The stands are hideous and do take up far too much space on the desk, the cost i think is relative to how much it will be used and how long you plan to have it, I spent 1k on my x34 I am not far off having it 2 years and I plan to have it for another 2 and It gets used every day.

      Next upgrade will be another ultrawide, i could never see myself going back to 16:9 on PC, it is that good!



      cheers
       
    6. EndlessWaves

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      Application developer support.

      Wide gamut backlights have been common on image editing displays for fifteen years or so now and there was a push around ten years ago where display manufacturers included them on a lot of consumer displays.

      App developers never bothered to support them, so you ended up with oversaturated colours in almost everything. After a couple of years display manufacturers gave up and went back to sRGB.

      Ditto HiDPI. IBM introduced the displays back around the turn of the century for the price of a high end TV and Microsoft offered support for it since Windows XP but none of the application developers bothered to support it. Without being able to use it in most applications where's the incentive to buy one of the displays outside of specialist use? It took Apple's ability to bundle HiDPI displays with a lot of macs to force the issue.


      HDR is a bit different. Standards like HDR10 are laughable for computer use. You can get away with specifying a fixed brightness on a TV where it often dominates the room, but content for laptops and mobiles needs to adjust to ambient light levels.

      Something like HLG might work, but when the popular factors in design over the last few years have been battery life and reduced thickness it's no surprised that a technology that'll put stress on both hasn't been enthusiastically adopted.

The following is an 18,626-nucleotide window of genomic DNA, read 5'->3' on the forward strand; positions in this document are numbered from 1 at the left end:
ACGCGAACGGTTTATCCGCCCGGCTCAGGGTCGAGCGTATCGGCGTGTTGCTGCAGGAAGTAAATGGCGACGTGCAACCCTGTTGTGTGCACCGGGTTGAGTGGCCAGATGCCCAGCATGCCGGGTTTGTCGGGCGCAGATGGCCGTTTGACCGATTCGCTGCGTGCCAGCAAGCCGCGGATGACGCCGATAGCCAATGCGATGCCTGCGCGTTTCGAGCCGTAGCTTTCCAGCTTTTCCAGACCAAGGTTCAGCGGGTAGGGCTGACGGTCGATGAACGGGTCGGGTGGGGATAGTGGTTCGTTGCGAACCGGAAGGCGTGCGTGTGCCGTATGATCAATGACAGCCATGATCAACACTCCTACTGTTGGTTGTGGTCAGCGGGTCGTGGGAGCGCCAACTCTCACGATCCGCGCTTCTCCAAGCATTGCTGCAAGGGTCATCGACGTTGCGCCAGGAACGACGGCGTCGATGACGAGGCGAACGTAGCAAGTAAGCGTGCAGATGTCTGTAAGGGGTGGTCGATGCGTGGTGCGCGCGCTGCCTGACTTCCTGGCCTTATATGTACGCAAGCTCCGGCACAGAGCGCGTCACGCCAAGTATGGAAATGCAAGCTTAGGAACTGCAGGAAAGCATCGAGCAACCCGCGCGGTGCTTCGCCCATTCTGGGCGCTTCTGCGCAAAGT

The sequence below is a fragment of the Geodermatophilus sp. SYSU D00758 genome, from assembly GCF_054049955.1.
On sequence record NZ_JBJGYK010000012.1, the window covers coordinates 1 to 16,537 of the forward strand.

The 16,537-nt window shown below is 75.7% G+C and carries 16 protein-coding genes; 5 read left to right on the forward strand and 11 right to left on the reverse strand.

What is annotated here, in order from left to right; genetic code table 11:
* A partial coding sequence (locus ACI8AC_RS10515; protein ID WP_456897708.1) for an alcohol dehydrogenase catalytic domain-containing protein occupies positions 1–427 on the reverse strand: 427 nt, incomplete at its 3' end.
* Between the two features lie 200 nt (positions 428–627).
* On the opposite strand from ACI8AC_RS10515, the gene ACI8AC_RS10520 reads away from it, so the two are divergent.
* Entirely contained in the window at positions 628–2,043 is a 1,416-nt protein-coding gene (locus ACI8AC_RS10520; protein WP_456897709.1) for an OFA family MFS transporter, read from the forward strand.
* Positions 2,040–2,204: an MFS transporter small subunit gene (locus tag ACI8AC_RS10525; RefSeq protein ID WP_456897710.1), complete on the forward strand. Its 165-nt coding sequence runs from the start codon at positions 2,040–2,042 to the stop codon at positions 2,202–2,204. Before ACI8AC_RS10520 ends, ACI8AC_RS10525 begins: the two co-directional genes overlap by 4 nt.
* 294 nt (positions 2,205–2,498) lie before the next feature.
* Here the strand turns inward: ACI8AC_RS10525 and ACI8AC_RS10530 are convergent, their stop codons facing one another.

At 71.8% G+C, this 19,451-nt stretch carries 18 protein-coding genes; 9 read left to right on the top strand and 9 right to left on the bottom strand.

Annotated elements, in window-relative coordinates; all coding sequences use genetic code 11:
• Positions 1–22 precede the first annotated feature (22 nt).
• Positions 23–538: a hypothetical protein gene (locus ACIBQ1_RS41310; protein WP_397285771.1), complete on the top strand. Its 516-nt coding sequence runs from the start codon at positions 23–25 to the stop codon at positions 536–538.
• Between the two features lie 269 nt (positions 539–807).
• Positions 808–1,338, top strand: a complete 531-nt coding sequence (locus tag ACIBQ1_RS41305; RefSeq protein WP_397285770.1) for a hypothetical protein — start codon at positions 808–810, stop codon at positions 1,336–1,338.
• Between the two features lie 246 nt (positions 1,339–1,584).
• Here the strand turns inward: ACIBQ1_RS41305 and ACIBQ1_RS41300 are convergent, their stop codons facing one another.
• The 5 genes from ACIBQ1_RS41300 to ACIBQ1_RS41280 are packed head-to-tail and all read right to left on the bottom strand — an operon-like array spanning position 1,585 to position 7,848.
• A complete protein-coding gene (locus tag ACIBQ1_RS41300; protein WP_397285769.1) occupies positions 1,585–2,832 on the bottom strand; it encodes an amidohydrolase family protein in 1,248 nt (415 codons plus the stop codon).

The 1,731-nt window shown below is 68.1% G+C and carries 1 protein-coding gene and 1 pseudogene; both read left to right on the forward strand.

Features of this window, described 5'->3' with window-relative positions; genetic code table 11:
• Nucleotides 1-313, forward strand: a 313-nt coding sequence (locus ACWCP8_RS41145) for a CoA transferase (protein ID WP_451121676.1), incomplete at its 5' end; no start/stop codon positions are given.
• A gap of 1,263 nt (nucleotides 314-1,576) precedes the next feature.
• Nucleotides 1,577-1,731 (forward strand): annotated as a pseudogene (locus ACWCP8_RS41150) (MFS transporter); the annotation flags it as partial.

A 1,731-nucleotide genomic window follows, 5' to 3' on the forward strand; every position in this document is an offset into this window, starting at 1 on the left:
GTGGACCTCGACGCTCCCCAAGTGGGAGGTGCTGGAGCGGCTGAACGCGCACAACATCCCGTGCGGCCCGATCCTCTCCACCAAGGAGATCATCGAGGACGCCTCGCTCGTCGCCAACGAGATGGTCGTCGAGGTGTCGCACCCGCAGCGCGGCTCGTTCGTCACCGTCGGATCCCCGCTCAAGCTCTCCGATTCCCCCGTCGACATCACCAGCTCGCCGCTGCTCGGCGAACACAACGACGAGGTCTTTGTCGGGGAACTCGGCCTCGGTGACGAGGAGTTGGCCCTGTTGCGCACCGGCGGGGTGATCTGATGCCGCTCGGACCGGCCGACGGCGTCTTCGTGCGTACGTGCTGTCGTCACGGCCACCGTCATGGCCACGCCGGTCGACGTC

7. Furnace Inferno

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      Perhaps you didn’t read the review but this one is only 14.4ms an imperceptible difference to the 15ms of the Samsung Q9FN and marginaly faster than 21ms of most of the new OLEDs.

      That 4ms pixel response time which is probably grey to grey means a lot of blur and smearing during motion, I’d rather deal with a bit more input lag myself for much better picture quality :p.
       
    8. 20hz

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      Monitor tech isn't as far behind TV tech as it might appear.
      *although a lot of these aren't for sale, yet.

      Most HDR is Kinda Bullcrap...


      A 4K OLED Monitor That's NOT a Prototype!...


      Bonus video;
      Portable Pro Workstation With TRIPLE monitors!
       
    9. skelph

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      I was in the market for a new monitor and did consider this one but ended up going for the X34P instead - very similar specs apart from panel type, each of which have their pros and cons.